Curbed Boundaries: An Analysis of Home Front Material Culture within the Context of Individual vs. Municipal Investments in Contemporary Oakland, CA
This project investigates the material evidence of individual and City investment in the built landscapes of Oakland, California. Through virtual pedestrian survey, we have analyzed 1000 randomly selected home fronts, implementing a five-facet rating scale to document evidence of resident investment in diverse socio-economic areas. Results suggest that while residents throughout all areas of Oakland invest materially in their homes, they do so differently. Those in higher income areas invest in categories such as plant-life and atmosphere relative to the value of their property. The investment of those in lower income areas is unrelated to home value. Personal investment was compared to city investment to test for bias in use of replacement strategies within negatively characterized neighborhoods as apposed to refinement within positively characterized neighborhoods, thus leading to gentrification and a denial of the worth of individual investments not directly related to property values.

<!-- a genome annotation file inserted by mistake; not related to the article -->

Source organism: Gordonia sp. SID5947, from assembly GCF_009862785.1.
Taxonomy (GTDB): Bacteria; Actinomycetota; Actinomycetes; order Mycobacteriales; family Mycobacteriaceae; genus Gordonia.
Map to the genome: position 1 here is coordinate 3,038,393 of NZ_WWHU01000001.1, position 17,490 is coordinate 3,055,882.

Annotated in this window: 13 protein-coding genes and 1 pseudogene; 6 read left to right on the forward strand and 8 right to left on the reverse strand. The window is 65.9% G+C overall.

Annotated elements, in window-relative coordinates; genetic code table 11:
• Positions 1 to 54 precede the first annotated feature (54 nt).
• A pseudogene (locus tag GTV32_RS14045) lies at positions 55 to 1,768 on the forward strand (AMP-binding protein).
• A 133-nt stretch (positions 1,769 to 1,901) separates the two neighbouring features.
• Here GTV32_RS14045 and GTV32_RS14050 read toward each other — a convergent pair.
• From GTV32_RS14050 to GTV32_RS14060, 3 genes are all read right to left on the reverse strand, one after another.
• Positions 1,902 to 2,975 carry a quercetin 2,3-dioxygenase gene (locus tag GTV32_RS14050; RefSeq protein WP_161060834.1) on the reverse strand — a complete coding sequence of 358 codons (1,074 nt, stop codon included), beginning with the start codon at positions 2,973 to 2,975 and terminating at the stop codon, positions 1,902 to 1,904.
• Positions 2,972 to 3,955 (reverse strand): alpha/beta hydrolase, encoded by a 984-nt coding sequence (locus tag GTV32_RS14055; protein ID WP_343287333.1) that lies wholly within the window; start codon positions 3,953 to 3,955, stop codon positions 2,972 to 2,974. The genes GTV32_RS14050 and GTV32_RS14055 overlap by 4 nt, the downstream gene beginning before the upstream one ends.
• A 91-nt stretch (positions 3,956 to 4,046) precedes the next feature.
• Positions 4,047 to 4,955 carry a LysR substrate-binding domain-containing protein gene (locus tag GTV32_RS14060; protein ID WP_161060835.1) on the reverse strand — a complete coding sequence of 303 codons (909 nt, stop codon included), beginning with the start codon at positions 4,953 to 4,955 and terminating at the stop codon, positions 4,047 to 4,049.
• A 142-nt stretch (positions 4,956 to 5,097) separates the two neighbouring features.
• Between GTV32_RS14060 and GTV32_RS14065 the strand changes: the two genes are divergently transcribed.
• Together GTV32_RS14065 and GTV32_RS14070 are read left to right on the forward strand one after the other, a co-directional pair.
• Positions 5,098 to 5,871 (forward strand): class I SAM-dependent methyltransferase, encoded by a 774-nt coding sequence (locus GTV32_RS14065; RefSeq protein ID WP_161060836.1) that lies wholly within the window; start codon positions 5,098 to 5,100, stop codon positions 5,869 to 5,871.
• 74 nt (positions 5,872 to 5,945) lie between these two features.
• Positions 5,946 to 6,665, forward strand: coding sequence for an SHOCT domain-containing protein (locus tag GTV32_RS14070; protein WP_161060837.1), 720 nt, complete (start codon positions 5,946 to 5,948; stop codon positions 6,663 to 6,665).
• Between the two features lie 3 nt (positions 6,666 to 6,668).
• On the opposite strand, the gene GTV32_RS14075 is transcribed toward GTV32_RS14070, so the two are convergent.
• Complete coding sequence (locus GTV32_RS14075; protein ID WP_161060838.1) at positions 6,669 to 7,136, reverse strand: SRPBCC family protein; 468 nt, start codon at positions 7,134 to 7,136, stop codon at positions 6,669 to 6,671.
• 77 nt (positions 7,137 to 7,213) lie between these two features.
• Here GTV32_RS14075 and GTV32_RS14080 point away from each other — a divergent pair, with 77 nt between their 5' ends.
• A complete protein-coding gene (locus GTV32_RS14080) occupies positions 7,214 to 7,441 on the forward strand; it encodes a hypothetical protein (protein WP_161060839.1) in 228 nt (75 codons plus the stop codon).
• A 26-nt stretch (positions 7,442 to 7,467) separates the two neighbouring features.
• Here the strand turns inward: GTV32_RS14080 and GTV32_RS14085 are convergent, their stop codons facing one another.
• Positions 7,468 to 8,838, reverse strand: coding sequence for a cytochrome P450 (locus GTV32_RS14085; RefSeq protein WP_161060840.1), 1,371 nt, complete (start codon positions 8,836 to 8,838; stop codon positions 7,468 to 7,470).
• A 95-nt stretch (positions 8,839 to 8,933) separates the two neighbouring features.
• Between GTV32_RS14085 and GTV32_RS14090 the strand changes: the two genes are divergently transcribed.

Cite this Record
Curbed Boundaries: An Analysis of Home Front Material Culture within the Context of Individual vs. Municipal Investments in Contemporary Oakland, CA. Erin P. Riggs, Andrew H. Reagan, Matt L. Riggs. Presented at Society for Historical Archaeology, Seattle, Washington. 2015 ( tDAR id: 433745)
This Resource is Part of the Following Collections
min long: -129.199; min lat: 24.495 ; max long: -66.973; max lat: 49.359 ;
Individual & Institutional Roles
Contact(s): Society for Historical Archaeology